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Tech in the Classroom – Purpose vs. Screen Time

May 12, 2016

At a recent meeting with several teachers, the discussion centered around community perceptions of the ‘Next Generation” classrooms.  A few of the teachers reported they have heard concerns from parents about “too much screen time” when they discuss the use of technology in classrooms.  As we explored this line of thinking, it became apparent that many parents and community members are not fully cognizant of how technology enhances the classroom experience rather than detract from it.

The time that the students are productively using devices vs. just having access to devices in the classrooms is a point that needs clarification.  Additionally, the way in which technology functions in the school setting often differs dramatically from the way in which students use technology in social situations or home environments. For example, I allow my children to watch Netflix and play FIFA for recreation.  This type of use is not an activity that occurs at school. The use of technology at school (during class time) is purposeful, and aligned with curricular goals.

The other underlying bias is that technology is distracting.  Frank Furedi, in “Focus Fracus” (Chronicle of Higher Education, Dec. 2015) notes the parallel between today’s perceived technology-induced distraction and the fear felt when Socrates warned that writing would weaken students’ memory capacity.  Similarly, panic ensued in the 1700’s over mass-market publications that led to “book madness” and “reading mania” that somehow the lust for reading fiction would cause readers to lose control of their lives.  Furedi concludes,  “In the end, what motivates students is not the availability of fancy gadgets, but the quality of the content included in the lessons. Instead of blaming the supposed Age of Distraction or turning the classroom into a digital playpen, we should think harder about how we can earn the attention of our students.”  Gaining the attention of the students begins with well-designed lessons. The delivery of that content is facilitated through strong pedagogy and the use of instructional technology.

In the Next Generation classrooms, students have access to endless information at the touch of a button. The classroom extends far beyond the school room walls in these 21st Century learning spaces. Making global connections, becoming more culturally aware, and discovering new ideas are explored through authentic and project-based lessons. Ultimately, the intent is to prepare students to live, work, and play in an increasingly more complex society.  Technology is the vehicle by which these experiences flourish.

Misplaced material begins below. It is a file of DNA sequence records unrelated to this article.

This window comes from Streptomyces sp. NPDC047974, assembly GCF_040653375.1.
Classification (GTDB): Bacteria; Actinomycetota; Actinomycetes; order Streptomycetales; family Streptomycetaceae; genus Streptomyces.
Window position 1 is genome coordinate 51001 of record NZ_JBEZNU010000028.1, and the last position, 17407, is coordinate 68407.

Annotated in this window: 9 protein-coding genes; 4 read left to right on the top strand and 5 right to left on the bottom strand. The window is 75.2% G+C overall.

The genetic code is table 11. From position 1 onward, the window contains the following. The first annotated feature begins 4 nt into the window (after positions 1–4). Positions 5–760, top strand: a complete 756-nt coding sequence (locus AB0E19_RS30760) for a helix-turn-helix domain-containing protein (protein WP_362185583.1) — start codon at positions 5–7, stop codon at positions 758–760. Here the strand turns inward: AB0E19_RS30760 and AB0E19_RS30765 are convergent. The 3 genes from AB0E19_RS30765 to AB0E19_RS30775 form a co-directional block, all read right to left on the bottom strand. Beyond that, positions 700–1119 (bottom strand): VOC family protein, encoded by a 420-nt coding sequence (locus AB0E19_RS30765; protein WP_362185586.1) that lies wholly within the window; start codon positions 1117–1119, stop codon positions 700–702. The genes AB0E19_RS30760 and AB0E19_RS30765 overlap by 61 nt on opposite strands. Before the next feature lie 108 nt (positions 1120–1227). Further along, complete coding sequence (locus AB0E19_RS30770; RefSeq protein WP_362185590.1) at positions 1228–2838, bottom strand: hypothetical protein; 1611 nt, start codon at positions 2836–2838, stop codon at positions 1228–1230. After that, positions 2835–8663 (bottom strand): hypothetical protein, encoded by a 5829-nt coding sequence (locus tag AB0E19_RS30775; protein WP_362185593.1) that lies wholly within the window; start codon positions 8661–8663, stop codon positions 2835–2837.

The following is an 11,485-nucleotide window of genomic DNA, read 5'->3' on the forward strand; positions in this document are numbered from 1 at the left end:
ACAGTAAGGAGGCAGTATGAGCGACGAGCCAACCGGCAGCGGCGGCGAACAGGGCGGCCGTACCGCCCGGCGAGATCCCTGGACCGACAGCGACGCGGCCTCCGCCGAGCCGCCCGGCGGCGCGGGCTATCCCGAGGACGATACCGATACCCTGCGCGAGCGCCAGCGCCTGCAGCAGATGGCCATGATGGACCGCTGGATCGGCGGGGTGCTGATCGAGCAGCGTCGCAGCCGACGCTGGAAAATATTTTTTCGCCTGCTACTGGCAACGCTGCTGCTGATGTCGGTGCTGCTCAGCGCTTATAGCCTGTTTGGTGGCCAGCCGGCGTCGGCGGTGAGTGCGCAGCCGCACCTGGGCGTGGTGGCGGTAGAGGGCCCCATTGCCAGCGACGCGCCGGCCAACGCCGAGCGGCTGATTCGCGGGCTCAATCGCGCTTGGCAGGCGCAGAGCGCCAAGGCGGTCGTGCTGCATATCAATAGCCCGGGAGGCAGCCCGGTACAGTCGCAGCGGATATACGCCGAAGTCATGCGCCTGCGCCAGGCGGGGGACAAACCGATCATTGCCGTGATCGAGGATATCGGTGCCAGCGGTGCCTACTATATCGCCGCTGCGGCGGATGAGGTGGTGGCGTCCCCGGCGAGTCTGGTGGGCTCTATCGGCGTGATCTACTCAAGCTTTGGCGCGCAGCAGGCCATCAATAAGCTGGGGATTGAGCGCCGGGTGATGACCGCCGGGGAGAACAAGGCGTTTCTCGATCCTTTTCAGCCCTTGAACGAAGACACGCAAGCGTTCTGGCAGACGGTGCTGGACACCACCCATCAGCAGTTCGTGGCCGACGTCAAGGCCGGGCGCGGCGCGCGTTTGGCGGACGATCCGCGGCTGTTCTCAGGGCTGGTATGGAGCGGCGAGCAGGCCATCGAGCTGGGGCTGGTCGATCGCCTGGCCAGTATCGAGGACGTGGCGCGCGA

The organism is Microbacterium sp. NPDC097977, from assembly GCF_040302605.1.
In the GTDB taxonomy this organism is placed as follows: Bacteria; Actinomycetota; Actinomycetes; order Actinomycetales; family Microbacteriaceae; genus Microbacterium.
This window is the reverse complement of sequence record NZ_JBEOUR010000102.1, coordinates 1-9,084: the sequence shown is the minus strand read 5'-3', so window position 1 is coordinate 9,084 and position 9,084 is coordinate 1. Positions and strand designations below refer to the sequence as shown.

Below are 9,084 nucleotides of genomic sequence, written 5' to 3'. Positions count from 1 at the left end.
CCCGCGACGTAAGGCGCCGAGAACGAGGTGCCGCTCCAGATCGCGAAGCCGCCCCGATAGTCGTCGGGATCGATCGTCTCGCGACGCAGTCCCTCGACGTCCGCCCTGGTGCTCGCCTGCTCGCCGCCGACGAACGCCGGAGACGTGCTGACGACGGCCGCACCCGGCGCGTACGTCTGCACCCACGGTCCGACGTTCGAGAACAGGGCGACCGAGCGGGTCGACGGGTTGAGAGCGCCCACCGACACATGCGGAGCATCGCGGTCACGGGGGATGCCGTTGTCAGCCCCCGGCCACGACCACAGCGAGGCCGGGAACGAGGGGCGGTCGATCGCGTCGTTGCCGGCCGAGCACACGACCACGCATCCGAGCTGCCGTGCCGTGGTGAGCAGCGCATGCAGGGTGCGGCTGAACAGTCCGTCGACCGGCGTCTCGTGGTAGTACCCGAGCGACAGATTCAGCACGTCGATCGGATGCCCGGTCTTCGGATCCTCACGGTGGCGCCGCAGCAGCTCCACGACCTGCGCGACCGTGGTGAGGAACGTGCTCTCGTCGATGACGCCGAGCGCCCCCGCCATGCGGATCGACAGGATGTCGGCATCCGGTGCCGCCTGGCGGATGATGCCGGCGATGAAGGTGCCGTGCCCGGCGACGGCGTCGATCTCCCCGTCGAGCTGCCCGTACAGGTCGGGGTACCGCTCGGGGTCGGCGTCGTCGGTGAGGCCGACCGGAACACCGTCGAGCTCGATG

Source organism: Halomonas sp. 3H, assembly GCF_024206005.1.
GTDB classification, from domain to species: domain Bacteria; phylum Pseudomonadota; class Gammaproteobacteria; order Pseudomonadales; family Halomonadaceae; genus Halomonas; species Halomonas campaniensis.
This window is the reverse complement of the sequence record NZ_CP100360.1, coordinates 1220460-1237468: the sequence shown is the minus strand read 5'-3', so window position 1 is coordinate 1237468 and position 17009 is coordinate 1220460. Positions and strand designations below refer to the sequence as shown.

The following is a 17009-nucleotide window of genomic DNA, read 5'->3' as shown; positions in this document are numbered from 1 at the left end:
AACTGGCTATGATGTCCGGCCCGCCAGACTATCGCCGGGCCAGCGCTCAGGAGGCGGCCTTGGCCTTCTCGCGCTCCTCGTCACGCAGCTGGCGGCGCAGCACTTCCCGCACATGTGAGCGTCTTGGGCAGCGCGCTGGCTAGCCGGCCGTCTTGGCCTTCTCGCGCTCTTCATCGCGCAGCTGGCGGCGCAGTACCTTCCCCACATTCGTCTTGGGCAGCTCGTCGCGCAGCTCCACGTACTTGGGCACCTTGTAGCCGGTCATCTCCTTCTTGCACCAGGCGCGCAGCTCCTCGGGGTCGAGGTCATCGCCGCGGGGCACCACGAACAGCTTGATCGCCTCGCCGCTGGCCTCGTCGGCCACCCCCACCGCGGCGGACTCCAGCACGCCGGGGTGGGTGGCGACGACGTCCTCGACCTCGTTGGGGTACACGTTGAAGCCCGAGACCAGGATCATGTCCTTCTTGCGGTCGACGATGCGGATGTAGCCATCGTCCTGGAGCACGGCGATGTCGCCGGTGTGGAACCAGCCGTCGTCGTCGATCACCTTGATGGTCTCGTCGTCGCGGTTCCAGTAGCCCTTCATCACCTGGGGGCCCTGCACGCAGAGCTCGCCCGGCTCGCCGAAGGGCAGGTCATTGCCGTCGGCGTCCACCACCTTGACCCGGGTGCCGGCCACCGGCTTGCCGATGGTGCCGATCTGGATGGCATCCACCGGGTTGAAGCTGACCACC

One Comment leave one →
  1. Monica Sieh permalink
    May 16, 2016 10:08 am

    Thank you for this thoughtful article. Aside from those two concerns, as a parent, there are basic points about the technology in the next-gen classrooms that are not made clear to us. I understand that the child watches a video lesson and then does an activity to support the learning. What is not clear to me is what happens if the child does not fully understand the material in her lesson. Does my child’s classroom teacher spend one-on-one time at that point to find out where the disparity is? Or does the child watch the same or another video? How much of this gap does the teacher fill actively (“I see that you are having trouble with factors; let’s go over what factors are.”), and how much of it is student-driven (“Let me know if you have any questions.”)? If my child is already working above grade level, is she still getting support in her learning in an interactive way, or is it really just self-directed so the teacher can spend more time and energy on students who are at or below grade level? Students can have different learning methods; what if a student doesn’t learn best through videos? Does the student get a chance to explore the math lessons from the videos through manipulatives, or they don’t use manipulatives (cubes, tokens, etc) in conjunction with iPad lessons and instead only when they’re doing traditional lessons?

    There are a lot of things I like about the next-gen classrooms, but I think that the district could offer more information about it to parents who aren’t getting a clear picture of how it is affecting classroom instruction.

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